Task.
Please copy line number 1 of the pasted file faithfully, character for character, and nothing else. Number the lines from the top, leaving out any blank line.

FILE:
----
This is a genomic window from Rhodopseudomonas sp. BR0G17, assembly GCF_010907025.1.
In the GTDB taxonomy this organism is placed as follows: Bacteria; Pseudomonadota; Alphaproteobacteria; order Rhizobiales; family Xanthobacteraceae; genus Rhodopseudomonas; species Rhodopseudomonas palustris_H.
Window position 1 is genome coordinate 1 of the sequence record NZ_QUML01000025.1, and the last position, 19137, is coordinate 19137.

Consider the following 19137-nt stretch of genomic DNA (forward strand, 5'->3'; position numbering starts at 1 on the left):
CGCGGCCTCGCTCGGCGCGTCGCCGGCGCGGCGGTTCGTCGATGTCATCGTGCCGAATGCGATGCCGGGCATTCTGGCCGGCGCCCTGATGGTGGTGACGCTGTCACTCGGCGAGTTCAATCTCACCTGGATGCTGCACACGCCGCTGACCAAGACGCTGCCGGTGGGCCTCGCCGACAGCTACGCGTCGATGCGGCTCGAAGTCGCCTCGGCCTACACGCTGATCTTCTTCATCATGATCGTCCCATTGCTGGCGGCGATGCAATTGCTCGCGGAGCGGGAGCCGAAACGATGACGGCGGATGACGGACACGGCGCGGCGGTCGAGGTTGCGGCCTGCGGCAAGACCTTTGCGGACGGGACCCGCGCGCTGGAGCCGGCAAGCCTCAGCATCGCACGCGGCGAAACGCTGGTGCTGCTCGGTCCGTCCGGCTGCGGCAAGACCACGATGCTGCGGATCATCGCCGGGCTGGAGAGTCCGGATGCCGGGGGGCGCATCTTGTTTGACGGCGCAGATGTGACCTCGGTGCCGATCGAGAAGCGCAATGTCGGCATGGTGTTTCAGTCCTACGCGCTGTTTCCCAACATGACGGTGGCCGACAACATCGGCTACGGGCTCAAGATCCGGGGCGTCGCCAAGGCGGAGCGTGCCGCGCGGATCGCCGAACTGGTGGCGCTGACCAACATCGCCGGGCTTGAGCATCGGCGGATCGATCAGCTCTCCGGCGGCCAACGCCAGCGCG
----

This is a genomic window from Rhodopseudomonas sp. BR0G17, assembly GCF_010907025.1.